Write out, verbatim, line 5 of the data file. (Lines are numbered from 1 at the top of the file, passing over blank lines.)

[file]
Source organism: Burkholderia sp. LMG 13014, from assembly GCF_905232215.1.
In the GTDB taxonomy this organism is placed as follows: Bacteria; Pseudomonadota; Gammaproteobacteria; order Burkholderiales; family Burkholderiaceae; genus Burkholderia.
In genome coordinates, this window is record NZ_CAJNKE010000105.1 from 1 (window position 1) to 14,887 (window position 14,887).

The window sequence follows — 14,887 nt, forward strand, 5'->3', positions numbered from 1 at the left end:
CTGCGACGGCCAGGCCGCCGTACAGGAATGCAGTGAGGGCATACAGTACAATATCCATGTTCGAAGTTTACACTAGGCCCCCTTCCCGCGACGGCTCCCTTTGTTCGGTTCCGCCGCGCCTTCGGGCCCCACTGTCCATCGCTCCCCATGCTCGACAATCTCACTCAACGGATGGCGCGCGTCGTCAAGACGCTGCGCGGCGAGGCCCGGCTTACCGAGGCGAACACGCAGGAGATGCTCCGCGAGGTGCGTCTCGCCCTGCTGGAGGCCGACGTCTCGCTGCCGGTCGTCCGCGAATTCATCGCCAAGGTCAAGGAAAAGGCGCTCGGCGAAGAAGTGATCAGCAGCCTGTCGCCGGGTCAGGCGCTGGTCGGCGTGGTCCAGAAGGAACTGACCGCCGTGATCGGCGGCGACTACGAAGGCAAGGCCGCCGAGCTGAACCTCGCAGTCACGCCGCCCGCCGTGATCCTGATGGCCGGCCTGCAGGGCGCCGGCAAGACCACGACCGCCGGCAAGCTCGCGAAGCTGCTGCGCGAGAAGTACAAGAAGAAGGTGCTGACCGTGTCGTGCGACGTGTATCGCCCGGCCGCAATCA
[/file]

CTGCGACGGCCAGGCCGCCGTACAGGAATGCAGTGAGGGCATACAGTACAATATCCATGTTCGAAGTTTACACTAGGCCCCCTTCCCGCGACGGCTCCCTTTGTTCGGTTCCGCCGCGCCTTCGGGCCCCACTGTCCATCGCTCCCCATGCTCGACAATCTCACTCAACGGATGGCGCGCGTCGTCAAGACGCTGCGCGGCGAGGCCCGGCTTACCGAGGCGAACACGCAGGAGATGCTCCGCGAGGTGCGTCTCGCCCTGCTGGAGGCCGACGTCTCGCTGCCGGTCGTCCGCGAATTCATCGCCAAGGTCAAGGAAAAGGCGCTCGGCGAAGAAGTGATCAGCAGCCTGTCGCCGGGTCAGGCGCTGGTCGGCGTGGTCCAGAAGGAACTGACCGCCGTGATCGGCGGCGACTACGAAGGCAAGGCCGCCGAGCTGAACCTCGCAGTCACGCCGCCCGCCGTGATCCTGATGGCCGGCCTGCAGGGCGCCGGCAAGACCACGACCGCCGGCAAGCTCGCGAAGCTGCTGCGCGAGAAGTACAAGAAGAAGGTGCTGACCGTGTCGTGCGACGTGTATCGCCCGGCCGCAATCA